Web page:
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A Brief Word on the Epistle to the Galatians

By J.G. Bellet


      I believe that we might shortly describe this epistle as thus--the "scripture" by the ministry of Paul now, as once by the voice of Sarah, casting the bondwoman and her son out of the house of Abraham.

      The apostle, in order to this, first proves his warrant. And this he does to perfection in Gal. 1, 2--showing that he received his gospel purely and immediately, from God Himself, in a way that admitted of no human admixture whatever, and that, under the full conscious authority of a gospel so received, he had already met the bondwoman and her ways in the person of the Apostle Peter at Antioch, and withstood her--thus making proof of his present ministry on a small scale, so to speak; or, like Samson, slaying the lion on his way to this Philistine den in Galatia, when he was to meet a host of them.

      And besides this, he makes the experience of their own souls, and the voices of Scripture touching Abraham and the law, his further witnesses. He makes them, as it were, seal his authority to do this great work in the name of the Lord. (Gal. 3.) And further, he shows that the time was now fully come, when the Lord had ripened all His dispensational actings up to this very point of casting out the bondwoman and her son. (Gal. 4: 1-7.)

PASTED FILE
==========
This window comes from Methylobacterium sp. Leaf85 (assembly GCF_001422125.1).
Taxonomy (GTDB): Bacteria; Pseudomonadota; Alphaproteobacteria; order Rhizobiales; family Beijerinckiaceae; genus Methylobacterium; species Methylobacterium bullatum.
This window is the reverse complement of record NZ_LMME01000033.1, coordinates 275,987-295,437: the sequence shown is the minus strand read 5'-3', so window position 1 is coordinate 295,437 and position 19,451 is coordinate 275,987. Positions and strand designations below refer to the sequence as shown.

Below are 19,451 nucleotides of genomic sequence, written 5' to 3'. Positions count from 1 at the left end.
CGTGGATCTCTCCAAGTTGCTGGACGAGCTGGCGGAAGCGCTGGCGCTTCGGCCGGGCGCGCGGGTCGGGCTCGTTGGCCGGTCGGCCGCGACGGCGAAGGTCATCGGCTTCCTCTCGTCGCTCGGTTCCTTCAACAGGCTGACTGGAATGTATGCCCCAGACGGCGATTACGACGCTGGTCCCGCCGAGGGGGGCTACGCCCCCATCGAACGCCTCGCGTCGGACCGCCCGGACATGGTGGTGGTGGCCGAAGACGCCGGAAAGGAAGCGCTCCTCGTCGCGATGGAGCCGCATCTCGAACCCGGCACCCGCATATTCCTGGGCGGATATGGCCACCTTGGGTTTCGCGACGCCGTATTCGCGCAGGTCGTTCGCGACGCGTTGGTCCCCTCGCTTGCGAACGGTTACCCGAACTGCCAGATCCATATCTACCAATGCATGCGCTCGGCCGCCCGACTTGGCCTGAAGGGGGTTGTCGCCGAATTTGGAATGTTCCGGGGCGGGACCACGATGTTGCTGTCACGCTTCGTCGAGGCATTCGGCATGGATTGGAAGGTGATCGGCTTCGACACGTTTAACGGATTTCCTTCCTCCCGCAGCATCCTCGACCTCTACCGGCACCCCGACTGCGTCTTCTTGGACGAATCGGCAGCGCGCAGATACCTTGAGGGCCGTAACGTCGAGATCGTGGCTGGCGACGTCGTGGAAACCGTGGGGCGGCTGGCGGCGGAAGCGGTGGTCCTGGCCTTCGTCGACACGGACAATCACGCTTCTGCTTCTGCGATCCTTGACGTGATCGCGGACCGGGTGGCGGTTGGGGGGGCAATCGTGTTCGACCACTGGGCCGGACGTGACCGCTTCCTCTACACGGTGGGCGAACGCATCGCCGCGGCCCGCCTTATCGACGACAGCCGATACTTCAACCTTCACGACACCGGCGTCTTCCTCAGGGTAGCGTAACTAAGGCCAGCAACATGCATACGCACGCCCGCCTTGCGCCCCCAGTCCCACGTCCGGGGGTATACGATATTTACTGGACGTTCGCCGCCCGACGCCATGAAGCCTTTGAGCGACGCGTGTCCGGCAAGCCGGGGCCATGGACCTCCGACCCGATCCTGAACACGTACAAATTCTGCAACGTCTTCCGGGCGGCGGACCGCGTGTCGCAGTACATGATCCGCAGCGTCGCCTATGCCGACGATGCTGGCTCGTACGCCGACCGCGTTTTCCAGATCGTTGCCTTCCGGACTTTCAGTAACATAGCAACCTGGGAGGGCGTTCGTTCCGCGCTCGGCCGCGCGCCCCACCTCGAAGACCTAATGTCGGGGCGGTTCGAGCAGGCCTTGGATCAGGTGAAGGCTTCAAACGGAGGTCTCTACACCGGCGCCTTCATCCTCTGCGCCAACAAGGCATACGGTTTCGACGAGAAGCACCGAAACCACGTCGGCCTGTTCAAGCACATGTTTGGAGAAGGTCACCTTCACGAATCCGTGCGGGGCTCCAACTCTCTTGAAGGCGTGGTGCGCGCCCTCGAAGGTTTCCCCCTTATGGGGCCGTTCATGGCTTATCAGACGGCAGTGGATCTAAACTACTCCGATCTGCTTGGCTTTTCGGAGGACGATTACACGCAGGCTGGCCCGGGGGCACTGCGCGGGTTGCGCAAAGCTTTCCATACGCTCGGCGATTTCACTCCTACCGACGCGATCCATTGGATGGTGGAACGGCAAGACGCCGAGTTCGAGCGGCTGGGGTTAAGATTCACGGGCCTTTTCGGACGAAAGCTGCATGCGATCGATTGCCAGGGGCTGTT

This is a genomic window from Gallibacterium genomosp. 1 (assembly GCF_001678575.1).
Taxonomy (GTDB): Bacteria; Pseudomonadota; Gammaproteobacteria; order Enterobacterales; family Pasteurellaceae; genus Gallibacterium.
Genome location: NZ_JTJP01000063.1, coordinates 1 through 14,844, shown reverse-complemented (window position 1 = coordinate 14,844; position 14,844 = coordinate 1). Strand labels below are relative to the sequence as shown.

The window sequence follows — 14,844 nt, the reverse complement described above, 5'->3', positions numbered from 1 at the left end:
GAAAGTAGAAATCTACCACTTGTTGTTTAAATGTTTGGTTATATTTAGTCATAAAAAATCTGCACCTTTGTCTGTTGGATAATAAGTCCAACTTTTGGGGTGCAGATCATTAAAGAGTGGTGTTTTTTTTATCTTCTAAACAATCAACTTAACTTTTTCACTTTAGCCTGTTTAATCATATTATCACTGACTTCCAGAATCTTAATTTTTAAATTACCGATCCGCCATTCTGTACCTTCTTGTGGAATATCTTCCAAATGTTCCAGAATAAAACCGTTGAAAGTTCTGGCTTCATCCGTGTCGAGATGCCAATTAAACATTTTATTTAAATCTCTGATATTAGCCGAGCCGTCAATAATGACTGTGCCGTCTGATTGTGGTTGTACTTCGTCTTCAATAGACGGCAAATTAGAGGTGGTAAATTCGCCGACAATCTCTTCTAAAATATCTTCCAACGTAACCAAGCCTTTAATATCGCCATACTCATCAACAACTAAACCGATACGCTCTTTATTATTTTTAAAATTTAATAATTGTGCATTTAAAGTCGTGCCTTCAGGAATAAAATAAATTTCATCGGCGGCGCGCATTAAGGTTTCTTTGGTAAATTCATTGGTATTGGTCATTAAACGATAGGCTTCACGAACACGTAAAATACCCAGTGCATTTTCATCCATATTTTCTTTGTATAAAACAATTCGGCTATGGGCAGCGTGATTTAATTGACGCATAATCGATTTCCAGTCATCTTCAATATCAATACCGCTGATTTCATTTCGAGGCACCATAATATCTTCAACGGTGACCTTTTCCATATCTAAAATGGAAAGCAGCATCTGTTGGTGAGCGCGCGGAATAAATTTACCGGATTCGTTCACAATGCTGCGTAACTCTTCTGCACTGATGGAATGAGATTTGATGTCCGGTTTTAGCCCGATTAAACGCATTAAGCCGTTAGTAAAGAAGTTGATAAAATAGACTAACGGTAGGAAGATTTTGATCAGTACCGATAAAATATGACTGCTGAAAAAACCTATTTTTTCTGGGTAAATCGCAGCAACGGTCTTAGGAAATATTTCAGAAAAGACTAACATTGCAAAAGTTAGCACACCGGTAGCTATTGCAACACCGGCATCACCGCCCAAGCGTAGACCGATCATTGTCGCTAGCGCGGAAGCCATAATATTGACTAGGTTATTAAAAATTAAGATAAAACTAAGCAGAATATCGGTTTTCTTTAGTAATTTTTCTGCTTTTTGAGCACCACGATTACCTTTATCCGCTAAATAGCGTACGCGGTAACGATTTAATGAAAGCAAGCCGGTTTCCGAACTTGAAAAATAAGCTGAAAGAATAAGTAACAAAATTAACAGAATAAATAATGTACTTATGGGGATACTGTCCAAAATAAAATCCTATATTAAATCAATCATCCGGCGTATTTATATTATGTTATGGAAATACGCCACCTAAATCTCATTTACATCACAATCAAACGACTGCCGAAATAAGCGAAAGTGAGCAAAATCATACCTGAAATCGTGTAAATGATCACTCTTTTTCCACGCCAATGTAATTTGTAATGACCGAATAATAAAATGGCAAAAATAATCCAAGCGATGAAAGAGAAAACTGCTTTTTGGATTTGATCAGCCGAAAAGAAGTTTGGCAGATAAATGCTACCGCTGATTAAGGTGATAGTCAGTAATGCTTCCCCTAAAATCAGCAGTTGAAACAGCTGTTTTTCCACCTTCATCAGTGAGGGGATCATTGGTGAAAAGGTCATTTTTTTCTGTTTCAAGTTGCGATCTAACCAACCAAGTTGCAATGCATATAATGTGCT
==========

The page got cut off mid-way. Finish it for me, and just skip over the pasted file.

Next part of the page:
Nothing could be more perfect than a warrant thus delivered, thus verified, thus sealed, and thus countenanced, if I may so speak, by God's own acts. The apostle, therefore, with full ease, and conscious authority, find himself in company with Sarah in Gen. 21. As she then knew her right, without leave from her husband or apology to anyone, summarily to demand the expulsion of Hagar and Ishmael from the house, so does Paul here. He shows what the modern or mystic Hagar is--that it is the religiousness of mere nature, or a system of observances and ordinances, either imposed or revived by man in the churches of the saints--that formality of days, and months, and times, and years, which genders the spirit of bondage, and hinders the formation of Christ in the soul, and that spirit of liberty which He ever brings with Him. And the expulsion of this Hagar, this bondwoman, from the house of Abraham, or the churches of the saints, he demands with as full, unsparing decision as ever Sarah demanded the casting out of Hagar the Egyptian and her mocking child. (Gal. 4: 8.; Gal. 5: 12.)